World Cup fans see more active play from stoppages directive

DOHA, Qatar (AP) Adding more time at the end of World Cup games to compensate for stoppages has raised the average active playing time to 59 minutes, FIFA's head of refereeing said Wednesday.

Pierluigi Collina said FIFA was ''quite happy (with) the result'' of games routinely extending from the 90 minutes of regulation to more than 100 in total.

The ball is now actively in play for 55 to 67 minutes, the Italian official said.

Active playing time was as little as 52 minutes for some games at the 2018 World Cup when video review of referees' decisions debuted and some reviews took more than two minutes.

''People are here to watch matches and be entertained,'' Collina said in an interview filmed and distributed by FIFA. ''It's like to attend a concert - you are happy and ask for an encore of the singer.''

FIFA's directive to referees was a surprise trend early in the tournament in Qatar with more time clearly added to take account of goal celebrations.

''It takes quite long to celebrate a goal and for opponents it's less opportunity to play,' said Collina, who worked at the 1998 and 2002 World Cups when referees routinely added about four extra minutes in total to games.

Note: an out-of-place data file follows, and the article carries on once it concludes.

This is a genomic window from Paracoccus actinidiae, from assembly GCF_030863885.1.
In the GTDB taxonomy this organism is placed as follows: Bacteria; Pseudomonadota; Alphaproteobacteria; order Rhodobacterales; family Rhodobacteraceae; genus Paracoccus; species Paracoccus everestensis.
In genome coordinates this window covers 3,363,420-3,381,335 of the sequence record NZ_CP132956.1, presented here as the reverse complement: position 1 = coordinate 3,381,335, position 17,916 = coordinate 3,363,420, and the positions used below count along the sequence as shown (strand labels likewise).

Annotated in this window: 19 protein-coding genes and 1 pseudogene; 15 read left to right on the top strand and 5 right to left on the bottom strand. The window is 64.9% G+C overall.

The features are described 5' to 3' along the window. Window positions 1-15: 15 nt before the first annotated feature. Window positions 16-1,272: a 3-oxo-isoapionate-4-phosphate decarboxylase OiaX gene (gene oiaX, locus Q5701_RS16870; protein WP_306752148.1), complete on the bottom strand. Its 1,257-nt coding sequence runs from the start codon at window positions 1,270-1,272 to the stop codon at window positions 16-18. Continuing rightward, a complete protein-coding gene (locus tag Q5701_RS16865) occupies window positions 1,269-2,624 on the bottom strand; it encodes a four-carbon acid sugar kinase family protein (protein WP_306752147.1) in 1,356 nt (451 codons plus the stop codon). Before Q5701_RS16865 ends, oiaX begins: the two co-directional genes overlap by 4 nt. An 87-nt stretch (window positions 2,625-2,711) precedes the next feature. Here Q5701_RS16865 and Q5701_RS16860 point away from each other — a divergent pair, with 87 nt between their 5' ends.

FIFA also wanted referees to add at least one minute for an injury delay and 30 seconds for each pause to make a substitution.

The averaged added time was more than 10 minutes after half of the 64 games were played through Monday, which is the first World Cup letting teams make five substitutions.

The average has also been skewed, Collina said, by the second game of the tournament when England beat Iran 6-2. More than 27 minutes were added because of injures including a concussion sustained by the Iranian goalkeeper, a video review to award a penalty and eight goals scored.

In 2018 in Russia, stoppage time averaged 6+ minutes which would likely have risen by an extra minute if five substitutions had been allowed, he suggested.

''It is not that dramatic a change as could have been perceived after the match Iran-England which was at the very beginning of the competition,'' Collina said, ''so maybe created some feeling that things were going in a direction which it is not.''


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